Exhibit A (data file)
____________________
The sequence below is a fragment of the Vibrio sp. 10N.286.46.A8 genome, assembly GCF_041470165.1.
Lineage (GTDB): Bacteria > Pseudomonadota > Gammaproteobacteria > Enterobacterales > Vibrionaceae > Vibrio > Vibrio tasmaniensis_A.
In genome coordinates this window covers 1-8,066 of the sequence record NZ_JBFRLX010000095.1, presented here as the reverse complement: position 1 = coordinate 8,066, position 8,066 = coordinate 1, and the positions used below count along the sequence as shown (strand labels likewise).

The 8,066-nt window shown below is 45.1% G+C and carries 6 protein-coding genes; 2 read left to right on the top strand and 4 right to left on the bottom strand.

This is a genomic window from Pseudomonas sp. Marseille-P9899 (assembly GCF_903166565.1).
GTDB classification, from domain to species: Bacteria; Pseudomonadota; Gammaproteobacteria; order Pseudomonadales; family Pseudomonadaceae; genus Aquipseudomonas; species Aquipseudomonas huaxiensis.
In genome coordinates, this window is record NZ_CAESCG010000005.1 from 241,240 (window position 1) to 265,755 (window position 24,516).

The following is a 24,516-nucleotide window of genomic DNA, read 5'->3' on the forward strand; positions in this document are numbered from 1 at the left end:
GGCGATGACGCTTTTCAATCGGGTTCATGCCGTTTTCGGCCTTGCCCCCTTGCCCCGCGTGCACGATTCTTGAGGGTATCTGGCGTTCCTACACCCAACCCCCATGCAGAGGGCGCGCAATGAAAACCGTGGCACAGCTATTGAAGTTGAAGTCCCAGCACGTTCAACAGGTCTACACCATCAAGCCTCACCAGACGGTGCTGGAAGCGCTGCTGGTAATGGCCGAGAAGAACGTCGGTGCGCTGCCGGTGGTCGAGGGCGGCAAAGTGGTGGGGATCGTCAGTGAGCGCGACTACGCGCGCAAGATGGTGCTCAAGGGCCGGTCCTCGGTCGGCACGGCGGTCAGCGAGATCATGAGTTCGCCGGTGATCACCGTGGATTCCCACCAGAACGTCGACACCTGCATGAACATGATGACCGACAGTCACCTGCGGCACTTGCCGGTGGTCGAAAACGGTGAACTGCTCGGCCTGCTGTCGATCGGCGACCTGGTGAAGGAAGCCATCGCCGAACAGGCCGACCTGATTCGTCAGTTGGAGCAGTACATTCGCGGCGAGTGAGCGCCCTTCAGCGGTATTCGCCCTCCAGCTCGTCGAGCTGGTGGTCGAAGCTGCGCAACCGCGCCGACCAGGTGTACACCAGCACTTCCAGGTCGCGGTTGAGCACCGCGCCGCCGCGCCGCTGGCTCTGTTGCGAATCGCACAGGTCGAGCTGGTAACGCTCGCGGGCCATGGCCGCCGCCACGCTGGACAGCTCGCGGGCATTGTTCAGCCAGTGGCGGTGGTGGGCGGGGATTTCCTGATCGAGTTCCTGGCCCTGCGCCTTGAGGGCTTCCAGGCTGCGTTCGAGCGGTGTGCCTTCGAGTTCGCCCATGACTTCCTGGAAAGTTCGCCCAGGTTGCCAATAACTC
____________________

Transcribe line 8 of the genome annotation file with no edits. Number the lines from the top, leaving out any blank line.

The following is a 24,516-nucleotide window of genomic DNA, read 5'->3' on the forward strand; positions in this document are numbered from 1 at the left end: